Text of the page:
Canada holds off Team USA in OT to win bronze at FIBA World Cup – Orange County Register

Sep 11, 2023 | Canyon Crest Guide Newspaper | 0 comments



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By TIM REYNOLDS AP Basketball Writer

MANILA, Philippines — Mikal Bridges pulled off an overtime-forcing miracle. It wasn’t enough to keep the U.S. from heading home from the World Cup empty-handed, and after 87 years of waiting Canada has again medaled on one of basketball’s biggest stages.

Dillon Brooks scored 39 points, Shai Gilgeous-Alexander added 31 points and 12 assists and Canada won its first medal at a global men’s tournament since 1936 by topping the Americans, 127-118, in the third-place game on Sunday (late Saturday night PT).

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The U.S. failed to medal for the second consecutive World Cup. It’s only the seventh time in 38 appearances at the Olympic or World Cup level that an American team did not emerge with gold, silver or bronze.

“The United States hasn’t won the World Cup since 2014,” U.S. coach Steve Kerr said. “It’s hard. These teams in FIBA are really good, well-coached, they’ve got continuity and they’ve played together for a long time. This is difficult and it’s been difficult already.”

The Americans were the favorites coming into the tournament, then lost three of their last four games. They left the floor for the final time in Manila frustrated, angry, disappointed.

“All of the above,” U.S. guard Tyrese Haliburton said.

RJ Barrett scored 23 for Canada (6-2), which improved to 2-21 all-time against the U.S. in FIBA senior men’s competitions. The lone previous win came at a FIBA Americas event in 2005, a game that wasn’t loaded with big-name NBA players. This one was, Canada having seven on its roster and the U.S. having all 12 of its players hail from the league.

But three of those U.S. players – forwards Brandon Ingram and Paolo Banchero and center Jaren Jackson Jr. – missed Sunday’s game with illness. Anthony Edwards led the Americans (5-3) with 24 points, Lakers guard Austin Reaves scored 23 and Bridges had 19 for the U.S.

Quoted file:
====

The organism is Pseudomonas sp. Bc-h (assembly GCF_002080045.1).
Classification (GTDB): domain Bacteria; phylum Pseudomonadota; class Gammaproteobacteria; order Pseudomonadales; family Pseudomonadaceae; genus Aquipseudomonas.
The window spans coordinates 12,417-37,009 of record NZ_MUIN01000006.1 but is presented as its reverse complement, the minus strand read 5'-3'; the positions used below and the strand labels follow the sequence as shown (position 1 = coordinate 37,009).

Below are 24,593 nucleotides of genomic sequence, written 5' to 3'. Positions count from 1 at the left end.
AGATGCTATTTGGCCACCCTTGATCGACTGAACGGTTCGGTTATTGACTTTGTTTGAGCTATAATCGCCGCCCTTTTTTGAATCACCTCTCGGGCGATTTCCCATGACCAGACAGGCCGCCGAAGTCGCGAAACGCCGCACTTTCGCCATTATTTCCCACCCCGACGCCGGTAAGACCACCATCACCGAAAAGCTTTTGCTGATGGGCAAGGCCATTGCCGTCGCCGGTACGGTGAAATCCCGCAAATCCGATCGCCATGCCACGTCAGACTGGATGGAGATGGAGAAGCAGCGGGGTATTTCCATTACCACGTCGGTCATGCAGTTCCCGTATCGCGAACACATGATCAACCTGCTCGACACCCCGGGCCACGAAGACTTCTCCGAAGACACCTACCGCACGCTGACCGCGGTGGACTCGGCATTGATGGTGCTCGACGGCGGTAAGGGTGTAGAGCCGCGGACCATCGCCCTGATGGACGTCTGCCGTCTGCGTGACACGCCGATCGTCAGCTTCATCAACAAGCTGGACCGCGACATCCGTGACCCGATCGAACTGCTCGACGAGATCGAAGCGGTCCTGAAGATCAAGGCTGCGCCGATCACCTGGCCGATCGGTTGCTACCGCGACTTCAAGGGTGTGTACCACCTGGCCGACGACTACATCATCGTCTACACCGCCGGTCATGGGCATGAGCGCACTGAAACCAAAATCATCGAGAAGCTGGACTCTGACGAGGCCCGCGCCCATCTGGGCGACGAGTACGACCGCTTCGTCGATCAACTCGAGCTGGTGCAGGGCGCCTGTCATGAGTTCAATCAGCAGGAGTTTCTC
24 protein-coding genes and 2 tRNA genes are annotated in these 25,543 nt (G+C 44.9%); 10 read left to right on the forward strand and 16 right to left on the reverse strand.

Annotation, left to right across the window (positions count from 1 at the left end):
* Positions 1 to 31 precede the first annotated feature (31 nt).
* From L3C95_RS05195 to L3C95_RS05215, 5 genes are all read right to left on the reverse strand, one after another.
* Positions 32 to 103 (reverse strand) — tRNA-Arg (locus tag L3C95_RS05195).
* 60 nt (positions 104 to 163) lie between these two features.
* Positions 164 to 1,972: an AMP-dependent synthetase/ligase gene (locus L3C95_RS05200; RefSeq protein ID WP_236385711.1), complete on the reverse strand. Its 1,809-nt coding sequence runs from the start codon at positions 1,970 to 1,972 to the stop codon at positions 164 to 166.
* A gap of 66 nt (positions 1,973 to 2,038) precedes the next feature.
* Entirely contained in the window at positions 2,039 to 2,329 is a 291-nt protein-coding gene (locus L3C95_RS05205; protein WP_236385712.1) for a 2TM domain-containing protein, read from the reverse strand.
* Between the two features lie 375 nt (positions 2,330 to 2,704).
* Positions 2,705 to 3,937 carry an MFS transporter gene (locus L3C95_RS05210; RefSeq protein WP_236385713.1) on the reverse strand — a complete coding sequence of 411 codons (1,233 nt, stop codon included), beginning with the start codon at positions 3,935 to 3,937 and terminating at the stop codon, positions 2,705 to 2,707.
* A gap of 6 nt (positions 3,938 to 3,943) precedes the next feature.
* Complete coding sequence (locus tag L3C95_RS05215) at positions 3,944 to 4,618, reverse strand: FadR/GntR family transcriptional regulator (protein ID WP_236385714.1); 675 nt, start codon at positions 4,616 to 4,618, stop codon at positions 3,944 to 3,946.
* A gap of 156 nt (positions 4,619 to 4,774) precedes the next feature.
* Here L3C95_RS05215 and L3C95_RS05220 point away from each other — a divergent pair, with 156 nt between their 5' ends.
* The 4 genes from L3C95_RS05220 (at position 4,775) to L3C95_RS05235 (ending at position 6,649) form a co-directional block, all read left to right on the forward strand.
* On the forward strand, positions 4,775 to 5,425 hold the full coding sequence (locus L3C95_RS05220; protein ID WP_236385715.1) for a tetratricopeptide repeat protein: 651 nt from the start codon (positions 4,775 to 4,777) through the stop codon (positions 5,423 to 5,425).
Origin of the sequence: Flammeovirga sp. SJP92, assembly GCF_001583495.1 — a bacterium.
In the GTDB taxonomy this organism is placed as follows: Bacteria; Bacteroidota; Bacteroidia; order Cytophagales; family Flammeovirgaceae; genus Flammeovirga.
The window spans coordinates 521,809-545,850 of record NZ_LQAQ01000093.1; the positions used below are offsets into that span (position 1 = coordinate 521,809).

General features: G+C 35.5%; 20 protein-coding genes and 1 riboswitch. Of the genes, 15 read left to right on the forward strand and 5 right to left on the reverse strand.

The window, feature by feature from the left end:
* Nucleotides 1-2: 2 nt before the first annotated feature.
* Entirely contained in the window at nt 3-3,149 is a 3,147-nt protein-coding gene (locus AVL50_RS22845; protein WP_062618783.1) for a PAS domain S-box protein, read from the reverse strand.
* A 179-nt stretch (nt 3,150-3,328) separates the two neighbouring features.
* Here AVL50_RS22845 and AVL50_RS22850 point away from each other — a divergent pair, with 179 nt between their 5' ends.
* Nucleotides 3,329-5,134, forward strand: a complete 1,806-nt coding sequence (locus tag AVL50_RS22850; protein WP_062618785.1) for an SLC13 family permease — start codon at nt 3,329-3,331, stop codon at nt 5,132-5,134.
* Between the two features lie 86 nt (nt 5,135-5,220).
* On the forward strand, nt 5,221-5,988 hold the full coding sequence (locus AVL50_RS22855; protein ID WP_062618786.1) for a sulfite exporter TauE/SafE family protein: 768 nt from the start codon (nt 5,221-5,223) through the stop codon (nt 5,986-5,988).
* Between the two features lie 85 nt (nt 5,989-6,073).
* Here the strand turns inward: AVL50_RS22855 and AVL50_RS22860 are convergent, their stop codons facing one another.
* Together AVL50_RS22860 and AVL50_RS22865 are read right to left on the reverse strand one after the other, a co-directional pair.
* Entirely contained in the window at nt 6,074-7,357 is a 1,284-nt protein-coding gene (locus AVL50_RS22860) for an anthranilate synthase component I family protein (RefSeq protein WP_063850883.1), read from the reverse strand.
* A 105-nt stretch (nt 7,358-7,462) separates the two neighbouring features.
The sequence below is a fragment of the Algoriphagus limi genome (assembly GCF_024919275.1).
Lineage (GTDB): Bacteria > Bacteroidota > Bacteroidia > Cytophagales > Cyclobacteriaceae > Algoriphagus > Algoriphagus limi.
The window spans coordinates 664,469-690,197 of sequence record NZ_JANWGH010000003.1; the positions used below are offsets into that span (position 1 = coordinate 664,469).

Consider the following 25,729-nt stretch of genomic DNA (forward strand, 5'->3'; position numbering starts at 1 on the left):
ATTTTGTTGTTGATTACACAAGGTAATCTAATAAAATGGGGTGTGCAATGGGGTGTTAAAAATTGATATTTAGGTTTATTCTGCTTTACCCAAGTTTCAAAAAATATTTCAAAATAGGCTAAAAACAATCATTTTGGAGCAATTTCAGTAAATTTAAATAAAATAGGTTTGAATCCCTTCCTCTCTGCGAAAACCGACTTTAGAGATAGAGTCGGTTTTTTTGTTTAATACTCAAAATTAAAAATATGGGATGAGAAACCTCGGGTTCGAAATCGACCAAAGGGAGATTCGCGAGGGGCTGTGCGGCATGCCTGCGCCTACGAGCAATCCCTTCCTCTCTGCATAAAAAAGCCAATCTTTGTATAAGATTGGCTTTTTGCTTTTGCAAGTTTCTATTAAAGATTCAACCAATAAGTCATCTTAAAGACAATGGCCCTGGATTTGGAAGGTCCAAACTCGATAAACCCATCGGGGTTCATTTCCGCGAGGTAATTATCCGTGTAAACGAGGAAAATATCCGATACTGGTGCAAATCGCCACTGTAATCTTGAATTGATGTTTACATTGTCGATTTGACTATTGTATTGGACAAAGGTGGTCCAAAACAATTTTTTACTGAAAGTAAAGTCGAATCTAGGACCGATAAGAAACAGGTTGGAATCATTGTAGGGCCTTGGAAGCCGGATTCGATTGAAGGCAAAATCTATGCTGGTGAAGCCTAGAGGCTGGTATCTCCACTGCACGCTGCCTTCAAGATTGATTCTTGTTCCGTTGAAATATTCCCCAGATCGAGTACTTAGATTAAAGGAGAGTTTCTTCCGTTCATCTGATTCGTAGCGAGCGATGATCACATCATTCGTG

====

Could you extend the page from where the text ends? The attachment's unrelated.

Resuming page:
“This team was amazing, special,” Canada coach Jordi Fernandez said. “It’s the beginning of something that’s going to last for a long time.”

Bridges pulled off an unbelievable play in the final seconds of regulation, going to the line with the U.S. down by four with 4.2 seconds left and needing a miracle.

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He delivered one.

Bridges made the first free throw, intentionally missed the second and ran down the rebound as it bounced toward the right corner. Bridges corralled the ball, spun and let fly from just behind the 3-point line.

Swish. The score was tied with 0.6 seconds left. Kelly Olynyk nearly won it for Canada on the final play of regulation with a 30-footer that hit the back of the iron as time expired, and to overtime they went, tied at 111-111.

“Just tried to miss it right. That’s kind of where you want the ball to be at in situations like that,” said Bridges, who spent most of the night trying to defend Gilgeous-Alexander. “Just read and react … went and shot it.”

But Canada was undeterred, never trailing in the extra session.

“We won the first 40 minutes. Well, obviously not, but we won the majority of the first 40 minutes and we didn’t think it was a fluke,” said Gilgeous-Alexander, who scored seven points to begin OT. “So, we just tried to focus on winning the next five.”

That’s exactly what they did, and now it’s over. Another World Cup, another debacle for the Americans. They finished seventh in China four years ago, fourth in Manila – losing three of their final four games – and now have less than 12 months to regroup for the Paris Olympic Games and the quest to win a fifth consecutive Olympic gold medal.

“Super tough, but can’t win them all,” Edwards said. “Came up short, twice.”

That would be twice in the medal round, against Germany and now Canada, and once more against Lithuania in the second round – where the undoing of this U.S. World Cup run started and left them with three losses in their last four games. They allowed an average of 117 points in the losses.